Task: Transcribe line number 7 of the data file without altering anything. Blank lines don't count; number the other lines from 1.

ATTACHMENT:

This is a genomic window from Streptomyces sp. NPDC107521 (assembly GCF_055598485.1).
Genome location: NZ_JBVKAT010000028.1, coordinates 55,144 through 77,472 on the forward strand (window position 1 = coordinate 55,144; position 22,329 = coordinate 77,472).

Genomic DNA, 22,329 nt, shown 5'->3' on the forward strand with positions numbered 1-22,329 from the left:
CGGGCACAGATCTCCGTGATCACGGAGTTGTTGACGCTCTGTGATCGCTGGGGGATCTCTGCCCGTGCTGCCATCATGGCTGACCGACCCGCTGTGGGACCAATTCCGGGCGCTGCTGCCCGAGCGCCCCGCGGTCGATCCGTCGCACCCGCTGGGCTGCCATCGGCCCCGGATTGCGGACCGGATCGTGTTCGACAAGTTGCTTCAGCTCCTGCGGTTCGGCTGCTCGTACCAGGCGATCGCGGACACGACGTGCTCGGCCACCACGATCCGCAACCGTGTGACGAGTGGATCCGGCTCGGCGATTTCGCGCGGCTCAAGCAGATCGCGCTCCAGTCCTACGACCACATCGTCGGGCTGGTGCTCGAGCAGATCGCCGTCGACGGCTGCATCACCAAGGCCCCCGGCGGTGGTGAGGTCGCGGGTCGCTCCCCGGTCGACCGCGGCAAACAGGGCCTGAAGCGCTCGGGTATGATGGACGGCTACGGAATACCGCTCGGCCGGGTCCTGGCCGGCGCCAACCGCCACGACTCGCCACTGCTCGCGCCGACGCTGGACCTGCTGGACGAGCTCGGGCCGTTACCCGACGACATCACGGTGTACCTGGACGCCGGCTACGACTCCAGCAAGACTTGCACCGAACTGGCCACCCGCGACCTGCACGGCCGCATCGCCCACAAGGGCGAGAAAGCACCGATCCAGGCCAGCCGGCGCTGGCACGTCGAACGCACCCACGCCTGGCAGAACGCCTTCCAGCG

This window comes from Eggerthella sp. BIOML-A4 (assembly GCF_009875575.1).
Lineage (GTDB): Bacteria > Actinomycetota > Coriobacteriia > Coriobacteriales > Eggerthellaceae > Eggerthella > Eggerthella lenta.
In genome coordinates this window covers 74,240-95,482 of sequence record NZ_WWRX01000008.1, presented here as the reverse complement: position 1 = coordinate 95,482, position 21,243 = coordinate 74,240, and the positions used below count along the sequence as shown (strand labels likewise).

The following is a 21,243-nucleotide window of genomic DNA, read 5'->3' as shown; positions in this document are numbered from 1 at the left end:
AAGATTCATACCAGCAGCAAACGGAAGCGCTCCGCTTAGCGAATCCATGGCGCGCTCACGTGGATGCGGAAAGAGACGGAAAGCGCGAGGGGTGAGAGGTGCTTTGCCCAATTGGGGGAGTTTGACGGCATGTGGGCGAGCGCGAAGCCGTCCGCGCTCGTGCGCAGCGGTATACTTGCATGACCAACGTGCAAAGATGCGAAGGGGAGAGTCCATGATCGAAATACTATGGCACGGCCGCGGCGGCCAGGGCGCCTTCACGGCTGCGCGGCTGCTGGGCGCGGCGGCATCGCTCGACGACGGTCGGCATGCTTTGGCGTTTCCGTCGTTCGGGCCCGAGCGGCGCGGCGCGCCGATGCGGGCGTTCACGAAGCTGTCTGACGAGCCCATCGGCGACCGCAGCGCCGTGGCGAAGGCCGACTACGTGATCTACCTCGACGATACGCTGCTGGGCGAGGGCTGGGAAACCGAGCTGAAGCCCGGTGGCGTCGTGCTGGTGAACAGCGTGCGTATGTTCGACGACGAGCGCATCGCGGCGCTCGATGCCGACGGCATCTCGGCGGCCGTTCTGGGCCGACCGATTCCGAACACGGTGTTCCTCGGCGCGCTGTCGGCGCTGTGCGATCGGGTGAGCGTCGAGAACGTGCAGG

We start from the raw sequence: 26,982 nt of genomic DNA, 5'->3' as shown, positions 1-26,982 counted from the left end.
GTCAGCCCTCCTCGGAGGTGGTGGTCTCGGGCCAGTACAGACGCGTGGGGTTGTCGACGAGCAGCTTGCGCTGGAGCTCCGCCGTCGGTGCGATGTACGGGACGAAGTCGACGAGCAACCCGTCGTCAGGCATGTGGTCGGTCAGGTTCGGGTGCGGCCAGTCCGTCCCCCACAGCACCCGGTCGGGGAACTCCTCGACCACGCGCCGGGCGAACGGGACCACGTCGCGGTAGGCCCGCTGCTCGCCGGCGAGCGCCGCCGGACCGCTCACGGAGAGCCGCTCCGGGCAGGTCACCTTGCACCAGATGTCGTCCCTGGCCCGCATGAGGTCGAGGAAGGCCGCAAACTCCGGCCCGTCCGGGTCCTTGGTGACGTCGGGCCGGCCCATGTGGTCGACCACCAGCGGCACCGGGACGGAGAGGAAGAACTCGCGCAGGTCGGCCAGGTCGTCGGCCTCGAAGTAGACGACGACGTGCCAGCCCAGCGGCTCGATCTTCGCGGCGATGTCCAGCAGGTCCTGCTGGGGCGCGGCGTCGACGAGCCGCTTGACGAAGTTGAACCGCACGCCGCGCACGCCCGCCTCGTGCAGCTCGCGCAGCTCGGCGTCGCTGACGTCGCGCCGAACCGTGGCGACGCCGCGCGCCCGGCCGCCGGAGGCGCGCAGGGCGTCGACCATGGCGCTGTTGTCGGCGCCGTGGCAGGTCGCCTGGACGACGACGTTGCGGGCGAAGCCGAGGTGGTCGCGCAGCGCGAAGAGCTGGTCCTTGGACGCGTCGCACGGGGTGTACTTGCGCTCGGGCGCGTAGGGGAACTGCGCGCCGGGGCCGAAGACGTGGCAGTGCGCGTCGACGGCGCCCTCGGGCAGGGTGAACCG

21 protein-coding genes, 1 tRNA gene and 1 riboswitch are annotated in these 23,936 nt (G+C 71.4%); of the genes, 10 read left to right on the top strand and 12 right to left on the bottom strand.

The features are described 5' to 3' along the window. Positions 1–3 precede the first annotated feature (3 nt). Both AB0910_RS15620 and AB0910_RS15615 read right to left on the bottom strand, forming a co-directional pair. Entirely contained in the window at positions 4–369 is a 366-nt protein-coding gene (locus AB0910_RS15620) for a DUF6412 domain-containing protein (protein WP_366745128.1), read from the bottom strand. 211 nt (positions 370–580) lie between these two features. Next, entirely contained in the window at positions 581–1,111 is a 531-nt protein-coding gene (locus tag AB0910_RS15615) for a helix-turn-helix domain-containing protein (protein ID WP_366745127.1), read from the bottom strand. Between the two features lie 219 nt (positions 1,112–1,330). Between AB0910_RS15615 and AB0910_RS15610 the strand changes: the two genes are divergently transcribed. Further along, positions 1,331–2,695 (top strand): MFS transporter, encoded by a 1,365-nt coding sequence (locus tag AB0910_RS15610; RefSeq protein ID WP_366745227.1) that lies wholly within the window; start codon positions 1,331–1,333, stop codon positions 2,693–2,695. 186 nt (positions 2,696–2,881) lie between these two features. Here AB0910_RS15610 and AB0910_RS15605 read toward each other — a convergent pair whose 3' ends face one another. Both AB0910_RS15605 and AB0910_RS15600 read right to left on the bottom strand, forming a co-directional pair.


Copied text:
In genome coordinates this window covers 74,240-95,482 of sequence record NZ_WWRX01000008.1, presented here as the reverse complement: position 1 = coordinate 95,482, position 21,243 = coordinate 74,240, and the positions used below count along the sequence as shown (strand labels likewise).